The Link Between Customer Satisfaction and First Contact Resolution
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The Link Between Customer Satisfaction and First Contact Resolution

Customers tend to be impatient when they want service. It doesn’t matter if they are calling their bank or their cable company. They want a resolution to their problem or an answer to their question right then and there!  Research across many different industries bears this out. Customer satisfaction—for virtually any type of customer service—is strongly correlated with FCR.

For a contact center, FCR is the percentage of contacts that are resolved on the first interaction with the customer. For live calls or web chats, this means that the customer’s issue is resolved before they hang up the phone or end the chat session. Calls or chats that require a customer callback or are escalated to another source of support do not qualify for first contact resolution. For emails and web submitted tickets, which now account for a significant percentage of all customer contacts, the de facto standard emerging in the industry is that resolution within one business hour of receiving a customer email or web ticket counts as FCR.

FCR is typically measured in one of two ways:

The agent checks a box on the trouble ticket at the conclusion of the call or chat session to indicate if the interaction was successfully concluded on the initial contact.

Customers are asked in follow-up customer satisfaction surveys whether their call or chat was resolved and concluded on the initial contact with the service desk.

The first method requires periodic audits to ensure that agents are accurately reporting FCR on the tickets they handle. This is done by reviewing a representative sample of tickets each month to determine if the tickets designated FCR by an agent are, in fact, being resolved on the first contact with the customer. Neither method of measuring FCR is perfect, but it is one of the most important KPIs to track and trend.

Want to take a deeper dive into contact center metrics? Join Jeff at Contact Center Demo, November 12-14.

Why It’s Important

A high FCR is almost always associated with high levels of customer satisfaction. FCR is a measure of how effectively your contact center conducts its business and is a function of many factors, including the complexity and types of transactions handled, the experience of your agents, the quality of agent training, and tools such as knowledge management and remote control. The metric is most often measured monthly because a monthly timeframe is long enough to provide statistical significance. But it can also be measured annually, weekly, daily, or even hourly.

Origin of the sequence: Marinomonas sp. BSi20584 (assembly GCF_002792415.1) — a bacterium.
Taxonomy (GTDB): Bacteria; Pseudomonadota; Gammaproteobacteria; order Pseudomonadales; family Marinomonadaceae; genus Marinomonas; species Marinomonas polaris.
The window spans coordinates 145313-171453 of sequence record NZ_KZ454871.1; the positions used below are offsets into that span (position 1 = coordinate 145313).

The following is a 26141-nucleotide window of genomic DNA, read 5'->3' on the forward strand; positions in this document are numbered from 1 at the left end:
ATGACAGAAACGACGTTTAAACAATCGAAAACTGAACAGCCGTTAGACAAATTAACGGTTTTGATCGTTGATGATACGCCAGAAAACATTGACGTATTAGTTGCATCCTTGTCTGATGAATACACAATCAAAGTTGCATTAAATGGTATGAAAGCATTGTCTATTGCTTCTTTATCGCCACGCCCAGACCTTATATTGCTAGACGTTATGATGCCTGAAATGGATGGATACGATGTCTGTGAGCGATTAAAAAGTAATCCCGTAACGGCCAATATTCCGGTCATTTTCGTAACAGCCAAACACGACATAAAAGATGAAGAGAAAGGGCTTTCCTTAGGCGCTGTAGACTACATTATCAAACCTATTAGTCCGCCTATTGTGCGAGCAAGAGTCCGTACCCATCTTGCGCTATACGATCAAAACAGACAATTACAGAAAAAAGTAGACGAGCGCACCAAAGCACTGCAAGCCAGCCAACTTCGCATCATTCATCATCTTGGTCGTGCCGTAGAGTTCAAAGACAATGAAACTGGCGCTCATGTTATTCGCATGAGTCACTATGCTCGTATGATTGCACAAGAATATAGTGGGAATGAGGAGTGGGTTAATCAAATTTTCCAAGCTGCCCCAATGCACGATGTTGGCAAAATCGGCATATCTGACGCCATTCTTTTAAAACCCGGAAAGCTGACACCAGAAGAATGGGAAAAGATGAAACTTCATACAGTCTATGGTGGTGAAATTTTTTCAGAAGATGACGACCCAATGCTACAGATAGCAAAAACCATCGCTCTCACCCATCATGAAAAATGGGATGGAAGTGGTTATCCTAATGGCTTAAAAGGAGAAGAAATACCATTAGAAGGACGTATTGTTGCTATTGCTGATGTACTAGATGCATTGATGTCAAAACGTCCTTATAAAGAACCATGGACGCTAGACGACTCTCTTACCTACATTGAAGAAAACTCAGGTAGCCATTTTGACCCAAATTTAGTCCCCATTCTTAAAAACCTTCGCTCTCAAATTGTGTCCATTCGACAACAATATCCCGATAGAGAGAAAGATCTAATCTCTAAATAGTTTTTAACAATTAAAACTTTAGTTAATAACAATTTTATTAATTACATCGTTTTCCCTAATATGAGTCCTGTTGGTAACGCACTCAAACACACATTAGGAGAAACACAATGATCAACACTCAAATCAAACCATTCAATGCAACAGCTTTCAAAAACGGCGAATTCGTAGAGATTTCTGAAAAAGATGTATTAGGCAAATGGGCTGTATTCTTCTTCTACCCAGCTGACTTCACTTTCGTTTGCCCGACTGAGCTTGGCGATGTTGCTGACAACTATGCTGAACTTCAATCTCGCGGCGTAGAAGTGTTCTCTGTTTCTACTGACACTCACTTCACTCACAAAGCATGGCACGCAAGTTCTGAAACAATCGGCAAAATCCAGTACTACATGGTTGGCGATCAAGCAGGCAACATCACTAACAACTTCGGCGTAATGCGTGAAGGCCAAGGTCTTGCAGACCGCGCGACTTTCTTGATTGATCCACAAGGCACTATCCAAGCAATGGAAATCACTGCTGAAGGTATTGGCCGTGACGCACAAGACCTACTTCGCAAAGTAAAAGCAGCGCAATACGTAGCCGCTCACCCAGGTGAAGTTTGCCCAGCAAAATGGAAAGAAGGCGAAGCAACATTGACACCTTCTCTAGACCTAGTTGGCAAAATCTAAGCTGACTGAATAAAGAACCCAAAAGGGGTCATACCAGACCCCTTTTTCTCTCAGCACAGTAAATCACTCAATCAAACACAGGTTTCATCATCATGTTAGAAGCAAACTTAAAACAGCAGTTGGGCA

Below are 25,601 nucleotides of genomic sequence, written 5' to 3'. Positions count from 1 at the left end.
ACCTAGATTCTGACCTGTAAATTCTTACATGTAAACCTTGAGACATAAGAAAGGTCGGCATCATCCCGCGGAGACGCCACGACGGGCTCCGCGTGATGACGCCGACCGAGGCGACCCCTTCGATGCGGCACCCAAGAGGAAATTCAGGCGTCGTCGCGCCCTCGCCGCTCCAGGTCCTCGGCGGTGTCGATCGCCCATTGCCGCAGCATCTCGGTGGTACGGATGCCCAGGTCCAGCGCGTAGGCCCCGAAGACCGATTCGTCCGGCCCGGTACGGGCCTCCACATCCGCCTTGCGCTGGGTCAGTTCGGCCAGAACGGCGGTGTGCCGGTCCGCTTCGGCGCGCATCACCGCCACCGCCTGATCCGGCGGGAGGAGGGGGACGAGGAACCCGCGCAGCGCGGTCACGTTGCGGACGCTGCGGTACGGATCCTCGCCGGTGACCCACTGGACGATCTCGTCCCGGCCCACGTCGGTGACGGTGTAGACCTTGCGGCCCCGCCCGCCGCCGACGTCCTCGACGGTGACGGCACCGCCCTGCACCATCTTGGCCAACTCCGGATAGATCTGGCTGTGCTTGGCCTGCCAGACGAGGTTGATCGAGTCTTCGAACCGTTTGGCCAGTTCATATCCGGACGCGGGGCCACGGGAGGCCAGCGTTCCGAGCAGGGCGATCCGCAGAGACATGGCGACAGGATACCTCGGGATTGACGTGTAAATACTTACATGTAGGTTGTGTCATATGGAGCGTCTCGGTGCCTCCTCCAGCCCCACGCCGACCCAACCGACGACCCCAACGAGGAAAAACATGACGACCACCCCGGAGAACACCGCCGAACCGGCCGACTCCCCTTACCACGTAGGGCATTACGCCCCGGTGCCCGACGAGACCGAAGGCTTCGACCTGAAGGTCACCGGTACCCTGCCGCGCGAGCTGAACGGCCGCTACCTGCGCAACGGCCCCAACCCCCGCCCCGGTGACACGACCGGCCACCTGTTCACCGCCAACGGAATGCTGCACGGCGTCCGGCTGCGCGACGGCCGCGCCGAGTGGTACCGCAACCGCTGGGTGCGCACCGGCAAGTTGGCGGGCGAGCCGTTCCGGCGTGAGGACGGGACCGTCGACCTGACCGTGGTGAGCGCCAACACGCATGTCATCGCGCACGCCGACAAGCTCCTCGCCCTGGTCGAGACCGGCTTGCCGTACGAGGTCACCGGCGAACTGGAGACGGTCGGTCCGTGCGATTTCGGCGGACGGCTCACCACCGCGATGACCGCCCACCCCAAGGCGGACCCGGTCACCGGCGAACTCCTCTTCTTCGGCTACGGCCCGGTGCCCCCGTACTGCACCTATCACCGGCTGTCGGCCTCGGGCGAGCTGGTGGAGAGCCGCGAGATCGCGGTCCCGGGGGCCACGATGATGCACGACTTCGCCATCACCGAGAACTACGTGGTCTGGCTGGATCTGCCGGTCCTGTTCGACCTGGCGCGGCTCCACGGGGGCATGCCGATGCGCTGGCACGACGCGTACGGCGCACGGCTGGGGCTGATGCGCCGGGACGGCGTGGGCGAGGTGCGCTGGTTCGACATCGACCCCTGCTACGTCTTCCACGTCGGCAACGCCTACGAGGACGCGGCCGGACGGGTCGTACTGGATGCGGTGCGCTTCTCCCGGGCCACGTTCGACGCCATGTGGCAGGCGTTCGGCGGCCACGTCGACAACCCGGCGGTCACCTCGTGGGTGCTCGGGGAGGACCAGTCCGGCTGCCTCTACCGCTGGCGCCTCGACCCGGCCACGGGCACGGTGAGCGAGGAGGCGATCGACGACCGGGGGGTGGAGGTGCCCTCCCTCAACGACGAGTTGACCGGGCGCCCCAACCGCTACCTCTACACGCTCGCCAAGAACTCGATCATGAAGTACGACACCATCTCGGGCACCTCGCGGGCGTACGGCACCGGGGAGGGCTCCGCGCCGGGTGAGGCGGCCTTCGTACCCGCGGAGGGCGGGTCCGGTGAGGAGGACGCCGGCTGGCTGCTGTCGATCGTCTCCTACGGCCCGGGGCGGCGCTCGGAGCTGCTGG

The figure below shows the relationship between FCR and customer satisfaction for a representative cross-section of service desks worldwide. This strong cause-and-effect relationship should come as no surprise. As stated above, we all want closure on the first contact with our service providers!

CSAT and FCR 

Net vs. Gross FCR

Certain types of contacts cannot be resolved remotely by the contact center. These include hardware break/fix and physical move/add/change requests. So, do these contacts count against a contact center when calculating FCR?  Well, yes and no. Let me explain.

Gross FCR looks at all incoming contacts and makes no adjustment for contacts that cannot be resolved by contact center agent. The formula for Gross FCR is:

Gross FCR = (Number of tickets resolved on first contact ÷ All incoming tickets)

By contrast, Net FCR adjusts for contacts that cannot be resolved remotely in the contact center. Specifically, the calculation for Net FCR carves out those contacts that cannot be resolved at the agent level. The formula for Net FCR is:

Net FCR = (Number of contacts resolved on first contact ÷ (All incoming contacts – contacts that cannot be resolved at the agent level)

In other words, the denominator of the Net FCR ratio is adjusted to include only contacts that can potentially be resolved by contact center agents. These adjustments are sometimes called carve outs.

Net FCR is by far the more relevant of the two FCR metrics. In fact, most organizations do not even track Gross FCR because it produces a distorted picture of contact center performance and is often misinterpreted.

Key Drivers of FCR

As shown above, FCR is a key driver—in fact, the most important driver—of customer satisfaction. But what drives FCR?  If a contact center wants to improve FCR, how would they go about doing it?  If we go back to our cause-and-effect diagram for service desk KPIs, we can see that agent training hours are the biggest driver of FCR.

FCR Cause and Effect

The figure below show the relationship between New Agent Training Hours, Annual Agent Training Hours, and Net FCR. The clear implication is that agent training pays off in terms of improved FCR, and that, in turn, yields improvements in customer satisfaction.

Net FCR

Benchmarking Ranges for Net FCR

The global averages and ranges for Net FCR for the first half of 2017 are shown below, along with the comparable statistics for the key drivers of FCR, agent training hours.

Global FCR benchmarks

The ranges for FCR (min to max) are quite large. The reasons for this have been explained above and include variations in training hours and the use of technology tools such as remote control and knowledge centered support.

Want to learn more about how you can improve your FCR results, along with other contact center KPIs? Join me for session 501 at ICMI Contact Center Demo: Turbocharge Your Metrics with Benchmarking

This post originally appeared in HDI SupportWorld. It was republished with permission.



Topics: Metrics

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